Although no definite time table has been set for the project’s completion, Jackson County school superintendent Andy Byers indicated Tuesday that he is hopeful the building will be able to be used by the time the school’s football team plays in their home opener on Sept. 12 against Clarke-Central.
“We expect it to be finished sometime in middle to late August,” Byers said. “And we are hopeful that everything will be set by that (first home game).”
In the works for several years, the roughly $450,000 project was funded through a Special Purpose Local Option Sales Tax (SPLOST) which county voters approved in the fall of 2001. The actual building of the fieldhouse then began this past spring, with the foundation being laid in late April.
Since that time the work of Bowen and Watson, the contractors the school board hired for the job, have encountered some wet weather and a delay while waiting on steel, but overall have done the very best they can to remain on schedule, according to Byers.
“When we initially started this project we were not sure if we would even be able to use (the fieldhouse) at all this (football) season,” Byers explained. “But thanks to their steadfast work we should be able to.”
Housed in the new 9,600 square foot building will be an assortment of facilities which the athletic department at JCCHS has been in need of for quite some time. Dressing rooms for football and boys track, as well as separate changing facilities for girls tracksters are the primary highlights of the new building. However, also included in the facility is a film/video room, meeting rooms, coaches offices, changing room for officials, storage facility and a laundry room.
If nothing else the new facility should at least take away some of the stress and hassle players and coaches have had to deal with while sharing facilities. In the past the Panther football teams have always used locker rooms in the gym and then made a short walk down to the stadium.
“Honestly, I think its been something that has been needed for quite some time and I think it says a lot about the kinds of people we have here that we’ve been sharing facilities for so long, but its been a long time coming and we’re excited about it.”
While the building’s most obvious use will be for football, the facility also will be used in the spring for both girls and boys soccer and track teams.
More Athletic Field Additions Planned at JCCHS
The fieldhouse project is the first in a series of athletic field additions which are planned at JCCHS. Soon construction is scheduled to begin on a field for fast-pitch softball that should offer more in the way of a home field advantage for Lady Panther teams. Currently the squad plays home games at Lamar Murphy Park. Brock stated that work on the new fast pitch field is the next priority.
Also on the way in the future is a new practice field for the football squad as well as a new soccer field. In addition, grading has begun on Panther Drive behind the current baseball field. The road is expected to help alleviate traffic at the school.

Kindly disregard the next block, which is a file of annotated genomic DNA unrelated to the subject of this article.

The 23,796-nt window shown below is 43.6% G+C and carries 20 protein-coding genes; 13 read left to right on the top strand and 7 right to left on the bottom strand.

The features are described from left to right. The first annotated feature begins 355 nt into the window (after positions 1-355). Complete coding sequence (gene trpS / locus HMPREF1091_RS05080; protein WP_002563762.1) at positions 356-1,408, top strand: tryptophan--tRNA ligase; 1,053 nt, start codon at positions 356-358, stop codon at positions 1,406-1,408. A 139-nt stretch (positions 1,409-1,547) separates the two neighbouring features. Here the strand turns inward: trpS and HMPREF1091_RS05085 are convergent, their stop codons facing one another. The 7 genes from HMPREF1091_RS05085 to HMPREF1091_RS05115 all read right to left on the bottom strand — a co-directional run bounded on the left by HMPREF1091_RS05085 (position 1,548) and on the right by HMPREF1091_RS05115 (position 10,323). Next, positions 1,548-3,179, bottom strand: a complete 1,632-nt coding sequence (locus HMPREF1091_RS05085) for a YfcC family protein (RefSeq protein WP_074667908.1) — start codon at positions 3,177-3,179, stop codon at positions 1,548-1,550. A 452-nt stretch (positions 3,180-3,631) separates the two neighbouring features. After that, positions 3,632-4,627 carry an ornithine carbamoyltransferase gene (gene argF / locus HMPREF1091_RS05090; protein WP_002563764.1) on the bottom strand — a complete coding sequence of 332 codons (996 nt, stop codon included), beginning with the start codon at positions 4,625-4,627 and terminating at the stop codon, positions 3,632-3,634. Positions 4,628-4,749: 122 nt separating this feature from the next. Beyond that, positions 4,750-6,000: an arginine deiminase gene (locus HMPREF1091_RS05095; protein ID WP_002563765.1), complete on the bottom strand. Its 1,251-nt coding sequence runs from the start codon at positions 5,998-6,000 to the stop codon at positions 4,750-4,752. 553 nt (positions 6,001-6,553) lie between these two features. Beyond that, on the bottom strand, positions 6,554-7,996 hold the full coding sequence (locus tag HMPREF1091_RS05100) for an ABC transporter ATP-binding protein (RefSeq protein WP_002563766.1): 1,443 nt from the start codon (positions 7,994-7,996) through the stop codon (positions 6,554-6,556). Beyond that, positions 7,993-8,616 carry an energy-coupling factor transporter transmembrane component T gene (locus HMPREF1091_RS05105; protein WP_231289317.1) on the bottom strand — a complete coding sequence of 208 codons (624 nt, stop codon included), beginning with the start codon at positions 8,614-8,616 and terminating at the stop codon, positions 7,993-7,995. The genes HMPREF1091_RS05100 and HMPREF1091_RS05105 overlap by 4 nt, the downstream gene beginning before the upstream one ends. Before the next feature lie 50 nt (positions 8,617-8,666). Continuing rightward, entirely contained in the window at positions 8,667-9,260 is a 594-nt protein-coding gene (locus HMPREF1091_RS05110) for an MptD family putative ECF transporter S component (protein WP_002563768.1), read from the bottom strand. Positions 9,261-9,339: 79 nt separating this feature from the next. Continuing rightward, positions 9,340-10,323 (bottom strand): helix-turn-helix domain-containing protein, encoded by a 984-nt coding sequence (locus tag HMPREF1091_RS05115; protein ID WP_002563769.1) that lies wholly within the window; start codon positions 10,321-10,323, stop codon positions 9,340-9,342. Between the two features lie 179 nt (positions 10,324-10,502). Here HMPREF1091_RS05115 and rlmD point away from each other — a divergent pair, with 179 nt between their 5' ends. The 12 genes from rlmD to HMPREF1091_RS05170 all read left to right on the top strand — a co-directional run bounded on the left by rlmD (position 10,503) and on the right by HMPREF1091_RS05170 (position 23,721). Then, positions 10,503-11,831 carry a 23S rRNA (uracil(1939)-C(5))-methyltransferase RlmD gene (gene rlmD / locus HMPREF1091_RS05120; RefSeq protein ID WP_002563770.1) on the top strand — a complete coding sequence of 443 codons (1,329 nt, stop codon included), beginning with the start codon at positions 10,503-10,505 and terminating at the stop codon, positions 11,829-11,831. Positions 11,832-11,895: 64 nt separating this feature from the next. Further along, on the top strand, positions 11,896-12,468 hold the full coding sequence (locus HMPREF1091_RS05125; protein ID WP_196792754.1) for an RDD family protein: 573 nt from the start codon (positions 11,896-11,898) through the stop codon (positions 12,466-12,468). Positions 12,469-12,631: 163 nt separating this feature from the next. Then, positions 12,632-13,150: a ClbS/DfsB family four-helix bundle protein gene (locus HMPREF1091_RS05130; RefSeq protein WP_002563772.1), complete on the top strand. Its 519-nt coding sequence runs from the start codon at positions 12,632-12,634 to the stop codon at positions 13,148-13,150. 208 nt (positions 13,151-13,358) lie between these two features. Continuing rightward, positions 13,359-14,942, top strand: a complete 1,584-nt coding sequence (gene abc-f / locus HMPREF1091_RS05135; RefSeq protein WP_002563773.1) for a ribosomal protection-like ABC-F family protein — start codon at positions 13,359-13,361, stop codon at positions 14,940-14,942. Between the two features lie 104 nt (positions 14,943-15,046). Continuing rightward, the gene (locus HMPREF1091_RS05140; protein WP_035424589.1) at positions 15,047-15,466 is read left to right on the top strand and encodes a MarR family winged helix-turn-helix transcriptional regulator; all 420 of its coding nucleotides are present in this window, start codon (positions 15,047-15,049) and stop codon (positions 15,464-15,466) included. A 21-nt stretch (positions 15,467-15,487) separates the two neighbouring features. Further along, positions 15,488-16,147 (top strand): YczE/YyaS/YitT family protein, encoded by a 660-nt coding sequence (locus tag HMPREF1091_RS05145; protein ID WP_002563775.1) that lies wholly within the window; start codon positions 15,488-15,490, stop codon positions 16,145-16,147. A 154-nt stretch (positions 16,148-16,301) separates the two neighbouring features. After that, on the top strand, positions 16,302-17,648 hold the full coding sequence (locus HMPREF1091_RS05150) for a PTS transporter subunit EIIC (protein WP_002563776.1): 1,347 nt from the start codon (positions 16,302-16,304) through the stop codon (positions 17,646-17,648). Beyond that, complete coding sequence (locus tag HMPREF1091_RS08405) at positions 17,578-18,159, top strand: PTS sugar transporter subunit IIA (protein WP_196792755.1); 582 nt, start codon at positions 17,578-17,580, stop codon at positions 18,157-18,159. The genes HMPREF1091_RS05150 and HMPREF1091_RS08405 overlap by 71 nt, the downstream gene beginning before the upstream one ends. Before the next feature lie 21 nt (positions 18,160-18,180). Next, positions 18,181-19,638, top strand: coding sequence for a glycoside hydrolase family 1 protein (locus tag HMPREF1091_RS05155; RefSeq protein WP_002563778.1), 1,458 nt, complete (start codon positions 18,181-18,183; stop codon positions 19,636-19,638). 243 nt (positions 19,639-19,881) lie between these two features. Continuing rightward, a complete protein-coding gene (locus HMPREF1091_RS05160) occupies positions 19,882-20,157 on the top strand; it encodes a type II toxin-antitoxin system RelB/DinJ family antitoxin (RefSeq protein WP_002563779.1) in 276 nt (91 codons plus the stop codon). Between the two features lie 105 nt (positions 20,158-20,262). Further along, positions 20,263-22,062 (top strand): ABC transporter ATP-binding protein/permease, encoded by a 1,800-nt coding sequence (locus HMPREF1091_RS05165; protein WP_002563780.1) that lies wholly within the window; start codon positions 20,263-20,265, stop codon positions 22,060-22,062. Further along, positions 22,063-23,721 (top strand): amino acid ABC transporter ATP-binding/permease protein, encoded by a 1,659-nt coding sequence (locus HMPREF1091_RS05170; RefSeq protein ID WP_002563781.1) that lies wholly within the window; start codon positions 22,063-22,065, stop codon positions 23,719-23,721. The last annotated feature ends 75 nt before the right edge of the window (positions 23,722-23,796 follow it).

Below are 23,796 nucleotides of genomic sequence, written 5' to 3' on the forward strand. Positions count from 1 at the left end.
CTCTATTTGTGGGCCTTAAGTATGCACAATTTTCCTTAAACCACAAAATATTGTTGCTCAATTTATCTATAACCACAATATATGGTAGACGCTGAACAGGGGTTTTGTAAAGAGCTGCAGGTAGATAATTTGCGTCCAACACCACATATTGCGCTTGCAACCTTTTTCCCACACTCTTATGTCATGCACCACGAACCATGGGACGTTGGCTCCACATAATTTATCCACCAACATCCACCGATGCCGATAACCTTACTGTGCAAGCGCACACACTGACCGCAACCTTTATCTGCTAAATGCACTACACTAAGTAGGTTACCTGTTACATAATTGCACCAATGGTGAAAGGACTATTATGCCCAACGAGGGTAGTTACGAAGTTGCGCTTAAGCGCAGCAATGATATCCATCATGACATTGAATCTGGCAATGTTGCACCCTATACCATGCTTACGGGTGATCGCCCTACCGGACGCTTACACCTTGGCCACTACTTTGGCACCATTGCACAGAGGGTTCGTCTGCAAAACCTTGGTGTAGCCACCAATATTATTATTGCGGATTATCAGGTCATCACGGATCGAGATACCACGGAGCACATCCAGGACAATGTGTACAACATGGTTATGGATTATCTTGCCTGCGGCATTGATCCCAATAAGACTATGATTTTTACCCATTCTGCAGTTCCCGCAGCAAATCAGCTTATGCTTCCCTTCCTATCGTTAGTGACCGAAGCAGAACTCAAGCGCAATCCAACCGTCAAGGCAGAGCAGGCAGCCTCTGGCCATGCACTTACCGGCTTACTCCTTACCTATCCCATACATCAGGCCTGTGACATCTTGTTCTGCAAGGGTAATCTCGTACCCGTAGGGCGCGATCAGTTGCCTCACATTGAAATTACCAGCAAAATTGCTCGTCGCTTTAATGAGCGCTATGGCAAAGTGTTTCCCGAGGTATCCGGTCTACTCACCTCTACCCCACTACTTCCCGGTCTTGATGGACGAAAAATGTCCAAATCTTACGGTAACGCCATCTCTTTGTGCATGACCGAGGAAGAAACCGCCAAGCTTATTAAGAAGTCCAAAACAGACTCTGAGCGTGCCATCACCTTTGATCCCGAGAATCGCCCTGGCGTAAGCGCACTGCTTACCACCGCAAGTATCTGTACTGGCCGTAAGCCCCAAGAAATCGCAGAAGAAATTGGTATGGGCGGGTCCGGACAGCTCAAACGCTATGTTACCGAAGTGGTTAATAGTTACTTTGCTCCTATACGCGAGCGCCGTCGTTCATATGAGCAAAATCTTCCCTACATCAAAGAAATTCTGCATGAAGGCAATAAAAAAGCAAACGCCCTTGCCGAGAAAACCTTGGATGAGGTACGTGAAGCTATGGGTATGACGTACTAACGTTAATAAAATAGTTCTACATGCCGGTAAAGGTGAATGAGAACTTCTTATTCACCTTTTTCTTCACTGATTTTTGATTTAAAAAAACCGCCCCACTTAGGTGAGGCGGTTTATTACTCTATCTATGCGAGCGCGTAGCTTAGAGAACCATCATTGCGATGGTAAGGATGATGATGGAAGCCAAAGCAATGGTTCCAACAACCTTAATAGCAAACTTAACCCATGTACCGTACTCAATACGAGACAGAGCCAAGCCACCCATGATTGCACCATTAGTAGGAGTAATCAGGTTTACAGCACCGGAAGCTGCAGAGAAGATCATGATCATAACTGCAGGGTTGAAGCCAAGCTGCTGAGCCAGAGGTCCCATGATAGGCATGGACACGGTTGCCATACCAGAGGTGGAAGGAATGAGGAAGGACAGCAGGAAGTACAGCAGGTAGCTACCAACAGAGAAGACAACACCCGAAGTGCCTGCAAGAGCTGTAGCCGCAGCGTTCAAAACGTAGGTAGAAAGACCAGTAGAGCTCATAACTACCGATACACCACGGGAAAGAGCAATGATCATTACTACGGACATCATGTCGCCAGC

“We think is going to have a major improving effect (on traffic) especially in the afternoon when school lets out,” Byers said.
The road is expected to be finished shortly after Aug. 6 — the first day of school.


The heat is on
Madison County head football coach Tom Hybl said he’ll start his sixth summer practice with approximately 50 players running through drills this week.
Monday was the first day that state schools could hold workouts according to Georgia High School Association rules. All teams must workout in helmets and shorts this week before being allowed to move to pads next week.
Hybl said he and the coaching staff would continue to get the squad into football shape this week but will also get started in readying their schemes for the fall.
“We’ll do some conditioning but we’ll also try to put in some of our special teams and our defense and offense,” he said. “That’s the best time to try and learn — when you’re not hitting.”
Including this week, Madison County has six weeks of practice before kicking off the season Aug. 29 against Franklin County in Carnesville.
The team will be in pads next week and will continue to practice in the evenings. The team will have two-a-days from August 4-6 before having practice after school starting Aug. 7.
The Raiders will also have two opportunities to practice against an opponent with an Aug. 15 scrimmage with Johnson on the road and a home scrimmage with Washington-Wilkes Aug. 22.
Madison County is coming off a 5-5 season in 2002.
NOTES
•Hybl enters this season with a 27-23 mark since arriving in Danielsville in 1998, making him Madison County’s all-time wins leader.
•Hybl, who is entering his sixth season will tie Red Simmons this year for longest tenure as a Madison County head coach. Simmons coached from 1959-1964